All school districts are challenged by shrinking resources, increased accountability, and complex student needs. Some districts are launching campaigns to save their schools and picketing city hall; others are being innovative and searching for answers. Can technology save the day?
Like districts around the country, the Meriden (Connecticut) Public Schools faced increased special- education costs, challenges of the Affordable Care Act, a spotlight on teacher evaluations, and implementation of Common Core State Standards. The budget picture was bleak, and we did not expect any additional municipal funding.
So our central-office leadership team held a budgeting forum during which we discussed how to deal with those challenges while keeping students at the center of our decisions. We committed to the following themes:
- Reallocate and reuse.
- If it’s not working, dump it.
- Locate cost drivers.
- Search for outside funding sources.
- Build community support and partnerships.
- Invest in staff.
Those themes became our guiding principles as we looked to improve student and staff learning and embrace operational efficiencies through technology integration.
Supporting Student Learning
The four tenets of student-centered approaches to learning include (1) personalized learning; (2) student-owned learning; (3) anytime, anywhere learning; and (4) competency-based learning. All those components can be seen in our board of education’s goals and in our high school classrooms.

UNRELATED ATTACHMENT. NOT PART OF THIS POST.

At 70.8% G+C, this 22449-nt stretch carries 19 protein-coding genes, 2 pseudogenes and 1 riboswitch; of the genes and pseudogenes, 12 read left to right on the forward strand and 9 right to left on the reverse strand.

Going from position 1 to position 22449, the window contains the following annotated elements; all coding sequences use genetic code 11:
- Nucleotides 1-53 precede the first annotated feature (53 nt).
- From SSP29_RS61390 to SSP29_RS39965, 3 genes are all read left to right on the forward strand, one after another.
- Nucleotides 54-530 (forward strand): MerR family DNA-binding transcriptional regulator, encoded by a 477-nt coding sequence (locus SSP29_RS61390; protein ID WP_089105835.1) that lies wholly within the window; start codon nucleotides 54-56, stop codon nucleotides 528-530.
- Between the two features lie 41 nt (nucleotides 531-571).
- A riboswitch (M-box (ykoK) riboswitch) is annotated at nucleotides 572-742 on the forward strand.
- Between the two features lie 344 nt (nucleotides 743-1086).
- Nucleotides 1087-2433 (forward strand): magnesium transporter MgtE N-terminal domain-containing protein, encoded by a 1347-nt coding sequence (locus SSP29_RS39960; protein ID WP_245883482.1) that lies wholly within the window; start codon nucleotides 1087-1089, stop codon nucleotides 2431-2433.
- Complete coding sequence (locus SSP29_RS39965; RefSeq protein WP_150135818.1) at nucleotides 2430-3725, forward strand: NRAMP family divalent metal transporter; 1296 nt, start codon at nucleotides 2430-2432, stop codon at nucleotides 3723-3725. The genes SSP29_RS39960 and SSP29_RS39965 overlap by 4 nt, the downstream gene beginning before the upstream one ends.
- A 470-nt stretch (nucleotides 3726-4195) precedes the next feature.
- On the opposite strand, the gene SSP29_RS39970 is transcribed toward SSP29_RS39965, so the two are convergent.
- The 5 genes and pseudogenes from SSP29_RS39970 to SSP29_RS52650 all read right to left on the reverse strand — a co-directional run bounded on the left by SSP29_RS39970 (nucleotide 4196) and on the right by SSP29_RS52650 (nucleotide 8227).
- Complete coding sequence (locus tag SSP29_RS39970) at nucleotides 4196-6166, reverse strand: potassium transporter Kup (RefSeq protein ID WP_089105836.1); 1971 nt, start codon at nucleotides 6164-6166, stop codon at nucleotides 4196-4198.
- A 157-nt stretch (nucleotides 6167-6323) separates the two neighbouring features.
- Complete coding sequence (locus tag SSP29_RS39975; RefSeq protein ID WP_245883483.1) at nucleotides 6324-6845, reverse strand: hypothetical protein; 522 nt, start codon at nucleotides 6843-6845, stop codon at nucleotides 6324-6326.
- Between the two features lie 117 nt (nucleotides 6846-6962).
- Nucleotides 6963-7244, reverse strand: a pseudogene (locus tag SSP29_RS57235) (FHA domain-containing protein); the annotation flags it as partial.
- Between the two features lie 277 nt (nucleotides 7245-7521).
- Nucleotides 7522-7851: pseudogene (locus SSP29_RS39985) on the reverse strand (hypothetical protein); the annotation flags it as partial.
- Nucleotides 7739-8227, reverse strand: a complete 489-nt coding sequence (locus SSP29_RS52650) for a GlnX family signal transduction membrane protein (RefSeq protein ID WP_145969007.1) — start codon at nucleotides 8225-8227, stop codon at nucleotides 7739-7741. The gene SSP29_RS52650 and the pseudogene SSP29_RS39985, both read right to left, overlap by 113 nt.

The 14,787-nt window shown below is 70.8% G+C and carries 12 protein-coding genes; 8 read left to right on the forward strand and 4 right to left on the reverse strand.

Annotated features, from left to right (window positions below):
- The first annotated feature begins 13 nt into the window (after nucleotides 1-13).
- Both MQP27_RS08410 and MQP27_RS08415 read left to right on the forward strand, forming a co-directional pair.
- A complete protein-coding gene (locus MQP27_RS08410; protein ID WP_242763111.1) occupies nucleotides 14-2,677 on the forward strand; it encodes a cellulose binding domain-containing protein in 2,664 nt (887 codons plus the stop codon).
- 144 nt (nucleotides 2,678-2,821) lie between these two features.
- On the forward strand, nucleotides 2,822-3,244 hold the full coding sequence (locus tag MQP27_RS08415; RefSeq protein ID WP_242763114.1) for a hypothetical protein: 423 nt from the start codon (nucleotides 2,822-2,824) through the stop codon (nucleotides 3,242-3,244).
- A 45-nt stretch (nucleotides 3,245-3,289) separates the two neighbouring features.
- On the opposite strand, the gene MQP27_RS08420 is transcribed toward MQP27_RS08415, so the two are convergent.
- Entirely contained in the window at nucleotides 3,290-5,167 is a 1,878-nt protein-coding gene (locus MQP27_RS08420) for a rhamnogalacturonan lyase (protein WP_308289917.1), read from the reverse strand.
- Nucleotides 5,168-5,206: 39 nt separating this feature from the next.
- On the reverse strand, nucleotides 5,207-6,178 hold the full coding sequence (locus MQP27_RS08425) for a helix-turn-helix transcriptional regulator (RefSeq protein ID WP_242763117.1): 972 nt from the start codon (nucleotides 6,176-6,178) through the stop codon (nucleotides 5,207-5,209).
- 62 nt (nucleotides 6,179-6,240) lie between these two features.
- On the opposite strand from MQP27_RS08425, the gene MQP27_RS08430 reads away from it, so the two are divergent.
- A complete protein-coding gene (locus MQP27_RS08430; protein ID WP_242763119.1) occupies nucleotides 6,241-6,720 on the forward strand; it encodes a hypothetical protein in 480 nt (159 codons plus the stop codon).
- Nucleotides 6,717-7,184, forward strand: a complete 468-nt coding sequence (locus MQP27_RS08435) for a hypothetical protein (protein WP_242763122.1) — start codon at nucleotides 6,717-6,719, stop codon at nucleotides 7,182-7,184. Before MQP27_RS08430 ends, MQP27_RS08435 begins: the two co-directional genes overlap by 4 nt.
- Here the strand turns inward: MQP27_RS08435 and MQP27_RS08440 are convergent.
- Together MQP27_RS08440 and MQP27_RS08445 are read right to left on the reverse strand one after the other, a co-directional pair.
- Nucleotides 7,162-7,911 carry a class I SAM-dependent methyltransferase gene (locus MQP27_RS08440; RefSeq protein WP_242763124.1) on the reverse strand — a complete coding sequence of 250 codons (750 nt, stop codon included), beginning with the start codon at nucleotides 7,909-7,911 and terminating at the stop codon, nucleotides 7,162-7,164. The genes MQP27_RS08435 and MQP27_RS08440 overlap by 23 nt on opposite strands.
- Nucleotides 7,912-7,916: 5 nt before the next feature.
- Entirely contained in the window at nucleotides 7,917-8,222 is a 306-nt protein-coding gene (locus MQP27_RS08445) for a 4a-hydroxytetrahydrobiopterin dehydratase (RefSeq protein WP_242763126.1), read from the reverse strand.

Our board of education reviewed, revised, and developed district policies and goals to put students at the center. The board-adopted four student-centered learning goals:
- To provide a student-centered learning environment to meet the individual needs of each student according to his or her specific background, capabilities, learning style, interests, and aspirations.
- To provide an educational program that will lead to college and career readiness for all students.
- To provide a technology- and resource-rich learning environment.
- To provide opportunities for learning outside the traditional classroom and school building (e.g., online courses, independent study, internships, and externships).
Our initial efforts to support technology-based student- centered learning included (a) collapsing academic levels to ensure rigorous coursework for all students, (b) changing mindsets to focus on the value of effort, (c) helping students succeed with new grading practices, and (d) granting all students greater access to all classes. We invested in online resources and applications to accommodate the learning needs of each student.
Providing students with daily access to those programs required operational changes. We looked at the floor plans of our schools and identified large multiuse spaces that could support technology centers. We redesigned media centers to enhance student-centered learning and to support blended-learning instruction. Those new spaces could engage large numbers of students with minimal professional staff oversight.
The district virtualized students’ desktop computers in each classroom so instructional applications could be managed centrally and delivered to the students via the Internet. This reduced the cost of product purchases, supported requests to maintain individual desktops, and reduced the cost of utilities.